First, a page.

SYNOPSIS: Stranded on a distant rain forest planet, a young girl struggles to survive.
It still seemed like a nightmare. Last night, as the night before, Shawnee hoped that once she went to sleep, she could awaken and discover herself in her own dry bed in her own quarters, surrounded by the sisters and array of stuffed animals she loved. She wouldn’t even mind if 15-year-old Nina hogged the bathroom, or if her older sister Robin, a lady in her own mind, gave her orders. For all the grief they usually gave her, at least she would be with them, not stranded on some remote planet, far from anything she would call “civilization.”
In contrast, the air felt dank and reeked constantly of the scent of moisture. The grass and leaves were perpetually wet, endowing her with their clamminess every time she brushed by one. Her flowing dark hair and loose blue blouse now cloyed to her like plastic wrap. Though Shawnee found a relatively dry cave, the chilly air made sleep a multi-part story without plot, without a climax, but with lots of action. Shifting position. Looking for the most comfortable rock to lay her soggy head on. Getting up and finding a new place. Hoping the indeterminable night would soon end.
But when the cool night ended, the muggy daytime began, which carried problems of its own. The perpetually moist air quickly stifled her in its warmth. She had to fend for her own food, entertain herself, and be alert for wild animals. Whereas the constant drip of bowing leaves charmed her at first, now it only magnified her loneliness. Would the rain ever stop? Grass and trees greener than any she saw before surrounded her, as did animals of various descriptions, both wild and tame.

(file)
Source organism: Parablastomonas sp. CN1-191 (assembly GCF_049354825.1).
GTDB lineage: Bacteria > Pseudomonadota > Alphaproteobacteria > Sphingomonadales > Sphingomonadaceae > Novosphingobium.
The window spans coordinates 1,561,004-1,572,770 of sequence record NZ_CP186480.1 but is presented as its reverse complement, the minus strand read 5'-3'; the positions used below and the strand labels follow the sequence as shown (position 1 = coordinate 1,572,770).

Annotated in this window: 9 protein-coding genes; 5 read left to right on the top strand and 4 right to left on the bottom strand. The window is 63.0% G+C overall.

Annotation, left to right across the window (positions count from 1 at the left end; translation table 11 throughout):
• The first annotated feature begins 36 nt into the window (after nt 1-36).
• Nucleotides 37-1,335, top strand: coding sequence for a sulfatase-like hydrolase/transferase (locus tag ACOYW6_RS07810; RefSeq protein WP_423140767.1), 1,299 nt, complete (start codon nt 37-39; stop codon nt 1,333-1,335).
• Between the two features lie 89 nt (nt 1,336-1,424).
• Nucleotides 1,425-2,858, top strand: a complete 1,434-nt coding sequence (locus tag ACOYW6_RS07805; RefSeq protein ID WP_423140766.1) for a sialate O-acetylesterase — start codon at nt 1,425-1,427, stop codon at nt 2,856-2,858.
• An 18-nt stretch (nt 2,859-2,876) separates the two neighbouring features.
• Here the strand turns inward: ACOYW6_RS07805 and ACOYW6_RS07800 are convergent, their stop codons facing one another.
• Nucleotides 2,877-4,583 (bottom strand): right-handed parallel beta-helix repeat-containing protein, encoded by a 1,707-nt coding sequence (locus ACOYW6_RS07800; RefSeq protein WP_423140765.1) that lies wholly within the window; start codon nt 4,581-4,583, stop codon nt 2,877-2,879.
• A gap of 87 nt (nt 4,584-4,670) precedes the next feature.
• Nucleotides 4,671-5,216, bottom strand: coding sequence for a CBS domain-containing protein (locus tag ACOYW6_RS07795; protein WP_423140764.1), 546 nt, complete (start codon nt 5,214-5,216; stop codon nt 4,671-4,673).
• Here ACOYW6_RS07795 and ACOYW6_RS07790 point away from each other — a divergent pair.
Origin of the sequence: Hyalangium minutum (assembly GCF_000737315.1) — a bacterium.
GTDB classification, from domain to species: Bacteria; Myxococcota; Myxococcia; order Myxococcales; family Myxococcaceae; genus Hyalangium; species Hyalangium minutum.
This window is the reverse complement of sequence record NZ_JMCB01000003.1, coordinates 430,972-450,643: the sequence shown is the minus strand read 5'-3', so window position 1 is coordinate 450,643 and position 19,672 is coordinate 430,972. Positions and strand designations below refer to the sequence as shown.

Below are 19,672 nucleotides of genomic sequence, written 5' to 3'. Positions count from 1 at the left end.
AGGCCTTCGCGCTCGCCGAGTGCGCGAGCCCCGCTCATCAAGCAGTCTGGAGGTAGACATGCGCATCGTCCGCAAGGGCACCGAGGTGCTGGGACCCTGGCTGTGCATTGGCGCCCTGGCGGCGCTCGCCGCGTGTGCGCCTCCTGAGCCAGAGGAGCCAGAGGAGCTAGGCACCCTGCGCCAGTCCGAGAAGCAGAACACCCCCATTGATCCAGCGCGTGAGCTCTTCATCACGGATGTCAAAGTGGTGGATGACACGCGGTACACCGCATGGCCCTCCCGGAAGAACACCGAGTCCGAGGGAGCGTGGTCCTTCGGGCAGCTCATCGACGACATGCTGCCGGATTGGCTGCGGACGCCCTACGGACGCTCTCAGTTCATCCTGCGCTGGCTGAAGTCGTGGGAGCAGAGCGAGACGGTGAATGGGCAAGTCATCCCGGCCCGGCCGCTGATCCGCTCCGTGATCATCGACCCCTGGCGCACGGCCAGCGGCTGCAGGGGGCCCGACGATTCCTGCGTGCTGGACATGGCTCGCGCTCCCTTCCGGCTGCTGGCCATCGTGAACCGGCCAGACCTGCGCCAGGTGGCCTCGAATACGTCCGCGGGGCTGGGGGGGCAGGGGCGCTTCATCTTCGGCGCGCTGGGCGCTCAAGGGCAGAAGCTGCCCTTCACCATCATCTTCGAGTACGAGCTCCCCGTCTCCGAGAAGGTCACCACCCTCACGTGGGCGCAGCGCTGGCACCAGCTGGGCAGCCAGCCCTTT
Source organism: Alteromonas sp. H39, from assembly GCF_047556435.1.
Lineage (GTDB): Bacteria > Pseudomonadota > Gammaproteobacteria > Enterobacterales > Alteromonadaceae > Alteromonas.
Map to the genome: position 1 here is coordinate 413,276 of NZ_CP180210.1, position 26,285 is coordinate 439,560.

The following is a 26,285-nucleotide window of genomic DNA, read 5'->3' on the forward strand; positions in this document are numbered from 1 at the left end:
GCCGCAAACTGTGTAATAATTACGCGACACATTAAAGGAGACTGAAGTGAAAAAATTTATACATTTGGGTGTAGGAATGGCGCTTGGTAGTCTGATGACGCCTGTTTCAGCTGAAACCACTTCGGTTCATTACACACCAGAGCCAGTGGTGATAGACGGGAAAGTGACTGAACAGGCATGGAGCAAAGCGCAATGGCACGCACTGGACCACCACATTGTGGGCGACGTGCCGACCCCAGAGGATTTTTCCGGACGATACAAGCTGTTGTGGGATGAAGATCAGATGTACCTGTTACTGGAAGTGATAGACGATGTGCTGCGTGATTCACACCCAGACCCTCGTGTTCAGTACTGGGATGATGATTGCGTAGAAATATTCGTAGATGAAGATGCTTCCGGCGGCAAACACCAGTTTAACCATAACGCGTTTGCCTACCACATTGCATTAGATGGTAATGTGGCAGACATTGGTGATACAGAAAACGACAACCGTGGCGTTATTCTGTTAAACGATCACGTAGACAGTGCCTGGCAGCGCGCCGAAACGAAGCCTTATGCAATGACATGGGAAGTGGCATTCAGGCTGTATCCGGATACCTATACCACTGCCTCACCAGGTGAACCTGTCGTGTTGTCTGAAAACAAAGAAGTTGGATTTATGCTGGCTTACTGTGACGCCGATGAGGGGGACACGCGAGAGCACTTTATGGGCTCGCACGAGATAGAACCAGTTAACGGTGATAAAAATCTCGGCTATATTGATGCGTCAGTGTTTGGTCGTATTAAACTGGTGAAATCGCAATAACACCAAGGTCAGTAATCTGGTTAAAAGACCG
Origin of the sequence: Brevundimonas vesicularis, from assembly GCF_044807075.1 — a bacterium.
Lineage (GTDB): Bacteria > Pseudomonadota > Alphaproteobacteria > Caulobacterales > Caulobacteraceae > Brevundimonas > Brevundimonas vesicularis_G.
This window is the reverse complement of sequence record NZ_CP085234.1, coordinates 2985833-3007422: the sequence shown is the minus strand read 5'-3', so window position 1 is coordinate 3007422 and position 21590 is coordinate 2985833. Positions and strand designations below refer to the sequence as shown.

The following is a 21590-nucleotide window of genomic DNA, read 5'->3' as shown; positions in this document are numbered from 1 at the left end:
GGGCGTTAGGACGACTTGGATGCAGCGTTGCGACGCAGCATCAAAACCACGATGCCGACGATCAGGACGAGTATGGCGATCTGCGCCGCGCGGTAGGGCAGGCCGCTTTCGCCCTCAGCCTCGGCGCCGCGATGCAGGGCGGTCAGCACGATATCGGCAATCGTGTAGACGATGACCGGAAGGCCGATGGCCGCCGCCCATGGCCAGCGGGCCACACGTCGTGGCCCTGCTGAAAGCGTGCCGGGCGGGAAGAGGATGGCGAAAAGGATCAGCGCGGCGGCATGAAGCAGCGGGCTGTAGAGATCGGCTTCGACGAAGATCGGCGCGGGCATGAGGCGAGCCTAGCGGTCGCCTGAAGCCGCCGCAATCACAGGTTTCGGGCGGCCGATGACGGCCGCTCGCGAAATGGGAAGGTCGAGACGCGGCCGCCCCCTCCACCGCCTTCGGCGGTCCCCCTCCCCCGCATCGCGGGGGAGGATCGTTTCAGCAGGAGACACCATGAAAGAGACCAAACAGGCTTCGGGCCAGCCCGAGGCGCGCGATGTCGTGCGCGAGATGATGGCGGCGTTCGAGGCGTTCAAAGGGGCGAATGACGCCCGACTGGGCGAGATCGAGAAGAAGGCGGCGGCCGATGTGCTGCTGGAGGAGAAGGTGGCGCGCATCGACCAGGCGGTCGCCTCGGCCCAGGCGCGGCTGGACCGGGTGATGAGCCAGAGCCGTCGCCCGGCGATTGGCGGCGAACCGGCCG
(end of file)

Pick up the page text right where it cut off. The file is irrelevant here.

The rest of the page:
With many of the tame varieties she became fast friends. Monkeys swung out of the trees, one with tufts of fur around its face like a lion’s mane. Large mice or small rabbits—Shawnee wasn’t sure what they were—approached her handful of their favorite seeds and nibbled contentedly. Medium sized sloths with their lethargic movements would keep their distance, but they did not seem to mind her watching them forage for food in the trees like diminutive bears.
She still remembered yesterday’s encounter with a leopard. Its fur boasted an odd shade of green, camouflaging it in the forest, with fewer darker spots than the leopards she knew on Earth. It stalked her like prey until she rushed it, flailing her arms. For a moment it maintained its stand, determined to carry through its plans to have her for its meal, but finally it turned and galloped into the forest.